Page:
Finding a warm spot to let the dough rise is crucial! If it’s not near 80+ degrees, it will either take for-ev-er to rise, or won’t rise at all! Well at the time I made these, our heat wasn’t on. My second-best option? On top of our “dryer” next to our (clean) socks. If you don’t have a warm spot in the open, you can pre-heat your oven to the lowest temperature, turn it off, then put dough inside to rise until doubled.
Doubled! I secretly want to jump in it.
Roll ‘er out and dump massive amounts of goodness on top.
Roll ‘er up! I start on one and and work my way back and forth.
Seal the edges with a little water. This keep the rolls from opening up and unrolling as they bake.
Re-shape a little if they get squished when you cut them. The second rise will help them get to their fluffly, wonderful, goodness!
As the tantalizing aromas waft from the oven, distract yourself with making the icing. And then eat a few finger licks. Ya know, to make sure it’s good enough to serve to others. The sacrifices we make in the kitchen…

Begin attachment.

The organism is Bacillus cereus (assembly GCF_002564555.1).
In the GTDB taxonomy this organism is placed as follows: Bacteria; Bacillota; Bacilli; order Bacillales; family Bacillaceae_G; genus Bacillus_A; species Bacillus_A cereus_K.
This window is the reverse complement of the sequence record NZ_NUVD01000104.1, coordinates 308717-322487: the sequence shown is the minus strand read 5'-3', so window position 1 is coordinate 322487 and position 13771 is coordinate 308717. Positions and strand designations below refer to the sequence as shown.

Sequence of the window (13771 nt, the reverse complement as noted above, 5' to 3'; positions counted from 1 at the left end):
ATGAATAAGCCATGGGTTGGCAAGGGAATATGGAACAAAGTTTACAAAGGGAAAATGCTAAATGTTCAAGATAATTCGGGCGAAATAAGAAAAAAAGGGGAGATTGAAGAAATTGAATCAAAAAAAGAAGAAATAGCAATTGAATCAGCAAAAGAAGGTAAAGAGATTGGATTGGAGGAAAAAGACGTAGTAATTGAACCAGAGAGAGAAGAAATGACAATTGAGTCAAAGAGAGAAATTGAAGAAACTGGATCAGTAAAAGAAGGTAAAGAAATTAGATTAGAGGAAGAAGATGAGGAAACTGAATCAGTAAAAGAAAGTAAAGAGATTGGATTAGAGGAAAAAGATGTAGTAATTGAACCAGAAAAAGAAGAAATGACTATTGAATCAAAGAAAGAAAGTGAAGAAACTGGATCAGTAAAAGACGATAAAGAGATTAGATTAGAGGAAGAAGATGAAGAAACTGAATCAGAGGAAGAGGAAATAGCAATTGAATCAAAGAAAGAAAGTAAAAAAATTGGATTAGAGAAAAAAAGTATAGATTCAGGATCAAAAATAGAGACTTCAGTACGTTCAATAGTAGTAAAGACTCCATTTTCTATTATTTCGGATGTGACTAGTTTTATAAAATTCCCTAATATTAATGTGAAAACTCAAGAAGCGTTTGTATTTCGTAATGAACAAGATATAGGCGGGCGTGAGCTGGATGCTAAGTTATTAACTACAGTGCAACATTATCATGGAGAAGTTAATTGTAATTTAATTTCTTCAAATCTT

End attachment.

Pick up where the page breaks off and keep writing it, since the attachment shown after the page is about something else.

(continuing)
Ohhhh baby. Dive in!
Soft, sweet, and just like home.
Homemade Cinnamon Rolls
Makes 12-16 rolls Time: 2 1/2-3 hours
2 Tbsp warm water (110F/45C)
1 cup milk
2 eggs, room temperature
1/3 cup butter, melted, then cooled for 5 minutes
4 ½ cups flour
1 tsp salt
½ cup sugar
2 ½ tsp yeast
1 cup brown sugar, packed *
2 ½ Tbsp ground cinnamon
1/3 cup butter, softened
1 cup powdered sugar
1 ½ Tbsp butter
1 ½ Tbsp milk
¼ tsp vanilla
*In China, the local brown sugar has way too much molasses in it, which then turns into hard, annoying rocks. Check out this Korean brand for my favorite alternative. I can find it in a local Korean store for about the same price as on Taobao. I have also used the Chinese brown sugar many times, but I mix in half white sugar because it’s so dark here. So, for this recipe, ½ c brown sugar, ½ cup white sugar.